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BP Exec: "Top Kill" Like "Arm-Wrestling Match"

BP managing director Bob Dudley talked to "Early Show" anchor Harry Smith about the so-called "top kill" procedure that BP started Wednesday afternoon. Drilling mud is being pumped into the well through the well's kill and choke valves. The mud must come into the well with enough pressure to stop the flow of oil. Smith asked Dudley if the procedure is working.

"We said the operation would take between half a day and two days," said Dudley. "It continues going according to plan. It's like arm-wrestling between two equally strong people, the well and our operations."

Live video of the well Thursday morning looked as if more oil and possibly other substances flowed from the well than before BP started the top kill, said Smith.

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"What you're seeing there is the heavy muds that have been pumped in to the well," said Dudley. "It's a water-based, nontoxic fluid. It balloons out a lot faster. So it's hard to tell."

In the last few days, reports have appeared suggested that BP took shortcuts in shutting down the well and those shortcuts may have led to the explosion. One witness said he heard that "BP was taking shortcuts by displacing the well with saltwater instead of mud without sealing the well with cement plugs," which may have led to the explosion.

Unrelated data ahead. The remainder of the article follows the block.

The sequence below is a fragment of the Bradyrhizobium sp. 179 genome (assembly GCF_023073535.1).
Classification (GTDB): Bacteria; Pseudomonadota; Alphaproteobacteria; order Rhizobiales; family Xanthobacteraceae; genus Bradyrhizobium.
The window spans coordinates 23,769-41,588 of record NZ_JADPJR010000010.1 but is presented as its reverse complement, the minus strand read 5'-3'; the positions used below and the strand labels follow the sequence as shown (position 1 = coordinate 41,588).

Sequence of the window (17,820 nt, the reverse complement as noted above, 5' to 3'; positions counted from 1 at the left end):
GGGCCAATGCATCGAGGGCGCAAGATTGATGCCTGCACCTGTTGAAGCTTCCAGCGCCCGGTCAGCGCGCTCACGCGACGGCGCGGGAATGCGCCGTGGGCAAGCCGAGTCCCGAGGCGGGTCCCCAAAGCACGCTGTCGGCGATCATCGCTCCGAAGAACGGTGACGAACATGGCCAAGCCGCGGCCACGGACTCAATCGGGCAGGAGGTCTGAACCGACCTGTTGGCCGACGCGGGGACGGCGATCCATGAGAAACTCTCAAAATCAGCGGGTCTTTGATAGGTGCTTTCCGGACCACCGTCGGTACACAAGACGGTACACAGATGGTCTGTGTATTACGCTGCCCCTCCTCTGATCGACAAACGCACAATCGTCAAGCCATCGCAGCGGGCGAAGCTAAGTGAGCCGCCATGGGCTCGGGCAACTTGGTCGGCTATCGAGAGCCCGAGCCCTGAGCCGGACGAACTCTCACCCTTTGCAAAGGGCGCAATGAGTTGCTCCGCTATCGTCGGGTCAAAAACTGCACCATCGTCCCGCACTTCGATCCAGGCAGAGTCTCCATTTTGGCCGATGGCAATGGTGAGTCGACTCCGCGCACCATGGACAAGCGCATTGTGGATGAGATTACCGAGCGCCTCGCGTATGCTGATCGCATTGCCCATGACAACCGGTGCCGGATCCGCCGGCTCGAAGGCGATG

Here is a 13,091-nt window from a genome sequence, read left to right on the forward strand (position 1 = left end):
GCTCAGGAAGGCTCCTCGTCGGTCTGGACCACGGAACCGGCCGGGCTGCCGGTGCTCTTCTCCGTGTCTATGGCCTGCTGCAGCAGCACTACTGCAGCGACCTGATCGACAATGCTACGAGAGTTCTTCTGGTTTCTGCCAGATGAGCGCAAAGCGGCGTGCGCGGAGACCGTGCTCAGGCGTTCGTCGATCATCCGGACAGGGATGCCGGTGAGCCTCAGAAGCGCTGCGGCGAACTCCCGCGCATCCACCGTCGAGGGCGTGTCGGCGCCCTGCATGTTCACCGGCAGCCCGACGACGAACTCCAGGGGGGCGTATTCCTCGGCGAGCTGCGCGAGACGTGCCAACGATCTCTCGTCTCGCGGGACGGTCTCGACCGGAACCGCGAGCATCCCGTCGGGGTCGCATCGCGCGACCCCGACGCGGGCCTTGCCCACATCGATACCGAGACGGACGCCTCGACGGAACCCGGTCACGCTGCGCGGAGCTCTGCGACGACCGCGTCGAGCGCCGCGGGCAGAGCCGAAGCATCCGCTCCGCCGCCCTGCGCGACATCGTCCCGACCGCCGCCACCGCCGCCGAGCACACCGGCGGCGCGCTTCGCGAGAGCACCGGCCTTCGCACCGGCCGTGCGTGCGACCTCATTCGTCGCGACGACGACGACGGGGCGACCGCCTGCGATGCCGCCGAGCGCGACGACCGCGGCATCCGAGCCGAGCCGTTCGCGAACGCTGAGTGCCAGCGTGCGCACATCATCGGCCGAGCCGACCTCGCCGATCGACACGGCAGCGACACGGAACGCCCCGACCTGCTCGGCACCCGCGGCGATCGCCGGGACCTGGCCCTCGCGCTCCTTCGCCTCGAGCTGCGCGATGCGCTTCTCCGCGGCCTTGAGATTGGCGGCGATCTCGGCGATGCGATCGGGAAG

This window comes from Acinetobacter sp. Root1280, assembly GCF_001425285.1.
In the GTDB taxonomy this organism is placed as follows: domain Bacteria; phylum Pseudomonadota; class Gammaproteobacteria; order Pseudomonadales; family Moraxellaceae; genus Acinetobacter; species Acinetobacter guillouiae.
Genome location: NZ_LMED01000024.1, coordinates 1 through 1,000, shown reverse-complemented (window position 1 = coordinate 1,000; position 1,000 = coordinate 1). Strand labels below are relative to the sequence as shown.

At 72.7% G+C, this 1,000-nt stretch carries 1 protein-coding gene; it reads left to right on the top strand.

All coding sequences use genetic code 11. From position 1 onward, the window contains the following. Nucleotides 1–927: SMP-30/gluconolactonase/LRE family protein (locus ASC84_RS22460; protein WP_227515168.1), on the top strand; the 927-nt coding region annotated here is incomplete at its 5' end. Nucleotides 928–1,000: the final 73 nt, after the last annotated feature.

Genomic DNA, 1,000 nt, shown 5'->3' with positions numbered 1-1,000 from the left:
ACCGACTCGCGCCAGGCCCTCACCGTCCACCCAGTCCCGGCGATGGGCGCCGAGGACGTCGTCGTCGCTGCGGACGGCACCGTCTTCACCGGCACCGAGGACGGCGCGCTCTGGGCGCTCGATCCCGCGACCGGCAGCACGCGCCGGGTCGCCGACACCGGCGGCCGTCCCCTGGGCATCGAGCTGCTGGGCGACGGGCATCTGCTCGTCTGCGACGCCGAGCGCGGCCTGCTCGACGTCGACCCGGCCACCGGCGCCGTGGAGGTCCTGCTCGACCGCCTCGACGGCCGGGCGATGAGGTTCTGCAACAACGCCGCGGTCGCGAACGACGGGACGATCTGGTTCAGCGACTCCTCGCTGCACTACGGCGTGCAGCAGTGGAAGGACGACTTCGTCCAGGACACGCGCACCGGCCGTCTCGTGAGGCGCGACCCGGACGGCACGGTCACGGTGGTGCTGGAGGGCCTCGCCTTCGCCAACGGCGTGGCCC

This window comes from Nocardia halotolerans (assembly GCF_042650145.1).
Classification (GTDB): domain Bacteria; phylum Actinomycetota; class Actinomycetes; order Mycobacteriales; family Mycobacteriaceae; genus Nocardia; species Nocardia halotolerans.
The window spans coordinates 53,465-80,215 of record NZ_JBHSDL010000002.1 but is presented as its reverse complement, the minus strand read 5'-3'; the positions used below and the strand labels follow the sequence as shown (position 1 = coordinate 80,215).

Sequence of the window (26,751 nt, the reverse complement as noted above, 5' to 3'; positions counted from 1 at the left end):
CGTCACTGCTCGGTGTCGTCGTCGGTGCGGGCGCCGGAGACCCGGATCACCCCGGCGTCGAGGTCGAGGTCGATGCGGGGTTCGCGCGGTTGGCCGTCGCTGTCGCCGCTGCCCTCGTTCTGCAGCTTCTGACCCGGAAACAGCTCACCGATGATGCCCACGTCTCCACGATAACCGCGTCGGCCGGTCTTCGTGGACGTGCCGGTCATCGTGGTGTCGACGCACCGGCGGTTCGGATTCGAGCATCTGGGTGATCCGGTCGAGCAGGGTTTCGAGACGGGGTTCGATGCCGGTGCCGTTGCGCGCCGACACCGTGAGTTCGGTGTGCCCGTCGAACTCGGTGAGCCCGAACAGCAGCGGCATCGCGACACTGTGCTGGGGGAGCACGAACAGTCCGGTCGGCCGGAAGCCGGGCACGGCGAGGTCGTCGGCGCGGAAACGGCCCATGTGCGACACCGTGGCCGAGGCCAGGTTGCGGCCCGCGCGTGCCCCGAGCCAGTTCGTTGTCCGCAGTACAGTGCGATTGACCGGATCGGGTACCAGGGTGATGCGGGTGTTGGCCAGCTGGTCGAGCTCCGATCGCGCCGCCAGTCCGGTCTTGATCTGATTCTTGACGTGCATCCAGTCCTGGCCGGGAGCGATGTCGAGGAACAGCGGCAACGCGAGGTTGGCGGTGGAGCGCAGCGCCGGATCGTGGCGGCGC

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Dudley denied that there was any wrongdoing on BP's part. "Normally on a well there's the normal pressure and tension of deadlines," he said. "Contractors don't have the deadlines. They're on a day-rate basis. There's this normal operating deadlines that occur on the rig. There's no indication that there's anything different than about this well."

When pressed on whether BP took shortcuts that resulted in the explosion, Dudley said, "Once we're into an operation, there's nothing more important than the safety of an oil well. The guys work and live out there, and they're not going to do that to put themselves or the other people at risk."

Finally Dudley said that if the top kill doesn't work, BP does have a Plan B. "All along the seabed out and around the well, we placed equipment to be ready to be put in place very quickly with a second containment dome over the top of the well," he said. "We would come in, cut parts of the top off and put it over the top [of the well]. That's the next step if this top kill doesn't work. That would allow us to contain and measure the rates of the well."

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